On the evening of the 16th inst. Albert Marder defeated Jacques Grommer and Edward Tenenwurzel bested Jacob Bernstein in fifth-round encounters at the Rice Chess Club Summer Masters' Tournament. Tourney leader José Capablanca also added a full point to his total at the expense of Canada's F.P. Beynon in a game moved forward from the sixth round, the two players both finding themselves otherwise without an opponent for the evening's play. The games Philips-Kupchik and Black-Chajes were adjourned, while the contest Duras-Adair, the former having barely stepped off the steamer from Europe, was postponed until a later date.
The fifth round took place following a meeting of the players, held to discuss the withdrawal of Messrs. Stapfer and Beihoff. It was decided that each of the remaining competitors will be credited with victories against the departed players, and that the unplayed game between the two drop-outs will be recorded as a double-forfeit. In addition, each of the twelve contestants still entered in the competition has pledged not to withdraw before the conclusion of the event, but rather to complete his playing schedule.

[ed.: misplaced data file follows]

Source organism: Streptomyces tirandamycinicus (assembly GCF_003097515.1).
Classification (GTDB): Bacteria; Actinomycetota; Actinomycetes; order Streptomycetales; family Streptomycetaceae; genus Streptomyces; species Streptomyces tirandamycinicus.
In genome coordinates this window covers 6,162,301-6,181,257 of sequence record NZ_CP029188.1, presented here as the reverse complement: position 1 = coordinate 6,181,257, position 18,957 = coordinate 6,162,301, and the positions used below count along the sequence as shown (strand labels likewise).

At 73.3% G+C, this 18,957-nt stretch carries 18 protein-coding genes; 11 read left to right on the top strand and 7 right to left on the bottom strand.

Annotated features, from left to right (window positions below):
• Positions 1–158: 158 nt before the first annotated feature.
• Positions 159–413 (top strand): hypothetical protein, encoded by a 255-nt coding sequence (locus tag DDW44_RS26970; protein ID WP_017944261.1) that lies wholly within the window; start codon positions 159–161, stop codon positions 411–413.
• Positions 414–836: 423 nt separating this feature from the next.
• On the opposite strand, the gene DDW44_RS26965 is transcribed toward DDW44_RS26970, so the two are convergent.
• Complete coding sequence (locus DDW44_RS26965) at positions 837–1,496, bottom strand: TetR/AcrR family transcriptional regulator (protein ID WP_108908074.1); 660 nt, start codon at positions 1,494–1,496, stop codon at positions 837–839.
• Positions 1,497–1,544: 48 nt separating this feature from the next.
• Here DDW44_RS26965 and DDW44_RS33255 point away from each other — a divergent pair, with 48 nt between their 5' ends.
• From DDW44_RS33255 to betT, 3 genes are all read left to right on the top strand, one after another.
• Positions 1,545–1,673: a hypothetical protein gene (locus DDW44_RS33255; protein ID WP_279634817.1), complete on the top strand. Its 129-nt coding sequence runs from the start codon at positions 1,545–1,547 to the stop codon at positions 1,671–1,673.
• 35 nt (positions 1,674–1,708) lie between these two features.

We present the revised current standings in tournament, the chart below reflecting both the results of all completed games as well as the two points now credited to each player's account in consequence of the departure of Stapfer and Beihoff.
Scores after 5 rounds:
7 points: Capablanca (7)
5 1/2 points: Marder (6)
5 points: Kupchik (5), Tenenwurzel (6)
4 points: Bernstein (7)
3 1/2 points: Black (4)
3 points: Chajes (5), Adair (6)
2 points: Duras (2), Phillips (4), Beynon, Grommer (6)
Withdrawn: Stapfer, Beihoff
To the games:
Marder opened with the King's pawn against Grommer, who chose the Center Counter Defense in reply. The first player soon developed an attack against the opposing King, which had taken refuge on the Queen-side. With the blow 21.Bxb7+ Marder weakened the enemy redoubt; the subsequent 24.Bc6 initiated a maneuver to win the exchange, after which White concluded matters with a sure hand.
In Tenenwurzel-Bernstein, a Queen's Gambit Declined, White succeeded in weakening Black's King-side and strove to develop an attack on that flank. Matters came to a head shortly after the 30th move; Tenenwurzel's 37.Rc6-c8!, diagrammed below, decided the contest in a particularly attractive fashion:
In Capablanca-Beynon the Cuban once again demonstrated his endgame prowess, sacrificing a Bishop in order to secure for himself a dangerous pair of connected passed pawns, whose advance soon decided the game.